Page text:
17 Feb In Memory of Antonin Scalia
Here at UFI, we are very saddened at the sudden passing of Supreme Court Justice Antonin Scalia. He was a champion of both the U.S. Constitution and the family. As a husband to Maureen, father of 9, and grandfather to 28, Justice Scalia leaves behind a great posterity and great legacy.
Justice Scalia was an outspoken critic of abortion, and the homosexual agenda. He was the most prominent and outspoken advocate for the orginalists view of constitutional law, which holds true to what the Founding Fathers would have intended.
At UFI we echo the words of Chief Justice John G. Roberts:
“He was an extraordinary individual and jurist, admired and treasured by his colleagues. His passing is a great loss to the Court and the country he so loyally served. We extend our deepest condolences to his wife Maureen and his family.”
He was a great man. We will deeply miss his influence in law and on the entire nation.
Here are some quotes that echo the good man he was.
“I attack ideas. I don’t attack people. And some very good people have some very bad ideas. And if you can’t separate the two, you gotta get another day job.” CBS News
“More important than your obligation to follow your conscience, or at least prior to it, is your obligation to form your conscience correctly.” NY Post
“It is difficult to maintain the illusion that we are interpreting a Constitution, rather than inventing one, when we amend its provisions so breezily.” Bloomberg
“Bear in mind that brains and learning, like muscle and physical skill, are articles of commerce. They are bought and sold. You can hire them by the year or by the hour. The only thing in the world not for sale is character.” New York Times
“Persuade your fellow citizens it’s a good idea and pass a law. That’s what democracy is all about. It’s not about nine superannuated judges who have been there too long, imposing these demands on society.” California Lawyer
“A man who has made no enemies is probably not a very good man.” Business Insider
“This is a naked judicial claim to legislative—indeed, super-legislative—power; a claim fundamentally at odds with our system of government. Except as limited by a constitutional prohibition agreed to by the People, the States are free to adopt whatever laws they like, even those that offend the esteemed Justices’ “ Truth Revolt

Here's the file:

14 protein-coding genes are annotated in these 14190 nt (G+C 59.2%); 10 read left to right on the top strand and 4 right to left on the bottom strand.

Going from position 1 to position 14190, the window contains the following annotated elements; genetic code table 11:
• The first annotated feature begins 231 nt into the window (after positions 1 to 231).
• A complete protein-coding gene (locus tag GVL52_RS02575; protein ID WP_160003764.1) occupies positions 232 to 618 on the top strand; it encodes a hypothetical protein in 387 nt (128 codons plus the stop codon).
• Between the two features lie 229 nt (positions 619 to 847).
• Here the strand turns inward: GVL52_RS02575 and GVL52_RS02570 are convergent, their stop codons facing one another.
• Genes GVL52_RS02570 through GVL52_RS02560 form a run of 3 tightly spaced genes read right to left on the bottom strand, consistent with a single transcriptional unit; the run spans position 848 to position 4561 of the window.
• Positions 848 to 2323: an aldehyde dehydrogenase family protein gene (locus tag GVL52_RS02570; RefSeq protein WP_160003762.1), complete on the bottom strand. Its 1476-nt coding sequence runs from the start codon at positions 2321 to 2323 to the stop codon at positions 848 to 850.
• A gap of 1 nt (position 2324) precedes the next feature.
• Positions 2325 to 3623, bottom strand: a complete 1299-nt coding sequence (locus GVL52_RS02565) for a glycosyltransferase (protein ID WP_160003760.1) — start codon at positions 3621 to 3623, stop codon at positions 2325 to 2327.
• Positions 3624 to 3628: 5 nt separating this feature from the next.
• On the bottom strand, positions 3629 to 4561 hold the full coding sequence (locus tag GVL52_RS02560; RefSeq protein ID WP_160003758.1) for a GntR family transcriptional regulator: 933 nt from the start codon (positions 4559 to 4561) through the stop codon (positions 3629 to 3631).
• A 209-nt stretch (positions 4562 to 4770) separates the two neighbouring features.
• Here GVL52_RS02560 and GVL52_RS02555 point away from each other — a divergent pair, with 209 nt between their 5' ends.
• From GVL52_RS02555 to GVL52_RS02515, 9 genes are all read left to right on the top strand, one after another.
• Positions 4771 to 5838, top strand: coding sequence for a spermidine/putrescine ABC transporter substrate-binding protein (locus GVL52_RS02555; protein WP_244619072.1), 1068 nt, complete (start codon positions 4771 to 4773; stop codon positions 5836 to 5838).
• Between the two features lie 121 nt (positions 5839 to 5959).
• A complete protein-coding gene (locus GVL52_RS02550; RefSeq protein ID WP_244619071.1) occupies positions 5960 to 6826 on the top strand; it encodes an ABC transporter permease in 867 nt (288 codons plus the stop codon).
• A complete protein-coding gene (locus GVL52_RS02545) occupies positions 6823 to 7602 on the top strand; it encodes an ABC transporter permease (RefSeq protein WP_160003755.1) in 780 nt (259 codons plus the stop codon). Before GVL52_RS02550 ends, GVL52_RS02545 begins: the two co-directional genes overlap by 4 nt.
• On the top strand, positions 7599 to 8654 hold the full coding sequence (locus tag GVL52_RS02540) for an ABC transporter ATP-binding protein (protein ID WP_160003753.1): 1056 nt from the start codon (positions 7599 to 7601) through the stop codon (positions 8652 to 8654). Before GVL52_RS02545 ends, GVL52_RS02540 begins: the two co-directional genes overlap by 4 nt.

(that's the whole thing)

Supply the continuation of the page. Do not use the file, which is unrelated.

” A system of government that makes the People subordinate to a committee of nine unelected lawyers does not deserve to be called a democracy.” Truth Revolt
“The death penalty? Give me a break. It’s easy. Abortion? Absolutely easy. Nobody ever thought the Constitution prevented restrictions on abortion. Homosexual sodomy? Come on. For 200 years, it was criminal in every state.” CBS News
“to allow the policy question of same-sex marriage to be considered and resolved by a select, patrician, highly unrepresentative panel of nine is to violate a principle even more fundamental than no taxation without representation: no social transformation without representation.” Truth Revolt
“[The Texas anti-sodomy law] undoubtedly imposes constraints on liberty. … So do laws prohibiting prostitution, recreational use of heroin, and, for that matter, working more than 60 hours per week in a bakery.” Cornell University Law School
“Just ponder the significance of the Court’s decision to take matters into its own hands. The Court’s revision of the law authorizes the Internal Revenue Service to spend tens of billions of dollars every year in tax credits on federal Exchanges. It affects the price of insurance for millions of Americans. It diminishes the participation of the States in the implementation of the Act. It vastly expands the reach of the Act’s individual mandate, whose scope depends in part on the availability of credits. What a parody today’s decision makes of Hamilton’s assurances to the people of New York: ‘The legislature not only commands the purse but prescribes the rules by which the duties and rights of every citizen are to be regulated. The judiciary, on the contrary, has no influence over . . . the purse; no direction . . . of the wealth of society, and can take no active resolution whatever. It may truly be said to have neither FORCE nor WILL but merely judgment.’” The Blaze
The Constitution is “not a living document,” he told the SMU crowd in 2013. “It’s dead, dead, dead,” Scalia added, “The judge who always likes the results he reaches is a bad judge.” Politico